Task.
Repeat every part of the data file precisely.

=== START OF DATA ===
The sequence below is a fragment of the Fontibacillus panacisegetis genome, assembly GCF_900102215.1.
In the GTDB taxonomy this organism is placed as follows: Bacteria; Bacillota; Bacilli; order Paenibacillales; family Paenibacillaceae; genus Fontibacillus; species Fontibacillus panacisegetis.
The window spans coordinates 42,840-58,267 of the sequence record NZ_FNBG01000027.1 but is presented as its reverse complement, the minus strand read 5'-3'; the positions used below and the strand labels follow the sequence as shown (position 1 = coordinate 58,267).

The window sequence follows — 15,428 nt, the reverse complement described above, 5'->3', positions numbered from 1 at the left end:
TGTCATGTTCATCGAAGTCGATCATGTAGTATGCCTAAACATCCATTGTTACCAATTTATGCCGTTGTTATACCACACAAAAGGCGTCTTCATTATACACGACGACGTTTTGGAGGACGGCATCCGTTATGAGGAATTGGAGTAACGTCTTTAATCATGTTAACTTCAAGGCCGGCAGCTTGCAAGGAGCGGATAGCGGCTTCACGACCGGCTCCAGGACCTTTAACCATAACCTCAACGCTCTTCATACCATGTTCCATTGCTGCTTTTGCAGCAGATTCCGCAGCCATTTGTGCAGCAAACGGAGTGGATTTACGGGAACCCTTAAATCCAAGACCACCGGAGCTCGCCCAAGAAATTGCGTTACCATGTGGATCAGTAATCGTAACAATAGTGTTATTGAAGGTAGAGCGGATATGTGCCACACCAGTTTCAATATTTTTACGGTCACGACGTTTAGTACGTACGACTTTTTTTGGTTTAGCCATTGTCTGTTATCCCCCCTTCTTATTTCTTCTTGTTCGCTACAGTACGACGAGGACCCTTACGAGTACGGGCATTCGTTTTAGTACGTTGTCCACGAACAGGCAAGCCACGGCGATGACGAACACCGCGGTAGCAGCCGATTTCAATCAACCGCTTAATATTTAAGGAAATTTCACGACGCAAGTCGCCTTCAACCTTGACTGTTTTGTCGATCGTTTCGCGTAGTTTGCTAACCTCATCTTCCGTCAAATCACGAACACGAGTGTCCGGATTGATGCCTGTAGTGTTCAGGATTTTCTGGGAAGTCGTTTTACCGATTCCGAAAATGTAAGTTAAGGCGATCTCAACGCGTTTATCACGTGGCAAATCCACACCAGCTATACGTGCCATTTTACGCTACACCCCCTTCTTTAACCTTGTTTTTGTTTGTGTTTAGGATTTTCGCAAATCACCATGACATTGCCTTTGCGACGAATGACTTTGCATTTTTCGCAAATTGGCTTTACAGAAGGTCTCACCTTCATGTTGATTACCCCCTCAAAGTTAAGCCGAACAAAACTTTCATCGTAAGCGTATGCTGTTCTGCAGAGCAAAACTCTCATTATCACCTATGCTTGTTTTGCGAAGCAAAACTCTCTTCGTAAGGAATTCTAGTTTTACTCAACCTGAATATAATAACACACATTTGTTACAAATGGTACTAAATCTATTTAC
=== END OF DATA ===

The sequence below is a fragment of the Fontibacillus panacisegetis genome, assembly GCF_900102215.1.
In the GTDB taxonomy this organism is placed as follows: Bacteria; Bacillota; Bacilli; order Paenibacillales; family Paenibacillaceae; genus Fontibacillus; species Fontibacillus panacisegetis.
The window spans coordinates 42,840-58,267 of the sequence record NZ_FNBG01000027.1 but is presented as its reverse complement, the minus strand read 5'-3'; the positions used below and the strand labels follow the sequence as shown (position 1 = coordinate 58,267).

The window sequence follows — 15,428 nt, the reverse complement described above, 5'->3', positions numbered from 1 at the left end:
TGTCATGTTCATCGAAGTCGATCATGTAGTATGCCTAAACATCCATTGTTACCAATTTATGCCGTTGTTATACCACACAAAAGGCGTCTTCATTATACACGACGACGTTTTGGAGGACGGCATCCGTTATGAGGAATTGGAGTAACGTCTTTAATCATGTTAACTTCAAGGCCGGCAGCTTGCAAGGAGCGGATAGCGGCTTCACGACCGGCTCCAGGACCTTTAACCATAACCTCAACGCTCTTCATACCATGTTCCATTGCTGCTTTTGCAGCAGATTCCGCAGCCATTTGTGCAGCAAACGGAGTGGATTTACGGGAACCCTTAAATCCAAGACCACCGGAGCTCGCCCAAGAAATTGCGTTACCATGTGGATCAGTAATCGTAACAATAGTGTTATTGAAGGTAGAGCGGATATGTGCCACACCAGTTTCAATATTTTTACGGTCACGACGTTTAGTACGTACGACTTTTTTTGGTTTAGCCATTGTCTGTTATCCCCCCTTCTTATTTCTTCTTGTTCGCTACAGTACGACGAGGACCCTTACGAGTACGGGCATTCGTTTTAGTACGTTGTCCACGAACAGGCAAGCCACGGCGATGACGAACACCGCGGTAGCAGCCGATTTCAATCAACCGCTTAATATTTAAGGAAATTTCACGACGCAAGTCGCCTTCAACCTTGACTGTTTTGTCGATCGTTTCGCGTAGTTTGCTAACCTCATCTTCCGTCAAATCACGAACACGAGTGTCCGGATTGATGCCTGTAGTGTTCAGGATTTTCTGGGAAGTCGTTTTACCGATTCCGAAAATGTAAGTTAAGGCGATCTCAACGCGTTTATCACGTGGCAAATCCACACCAGCTATACGTGCCATTTTACGCTACACCCCCTTCTTTAACCTTGTTTTTGTTTGTGTTTAGGATTTTCGCAAATCACCATGACATTGCCTTTGCGACGAATGACTTTGCATTTTTCGCAAATTGGCTTTACAGAAGGTCTCACCTTCATGTTGATTACCCCCTCAAAGTTAAGCCGAACAAAACTTTCATCGTAAGCGTATGCTGTTCTGCAGAGCAAAACTCTCATTATCACCTATGCTTGTTTTGCGAAGCAAAACTCTCTTCGTAAGGAATTCTAGTTTTACTCAACCTGAATATAATAACACACATTTGTTACAAATGGTACTAAATCTATTTAC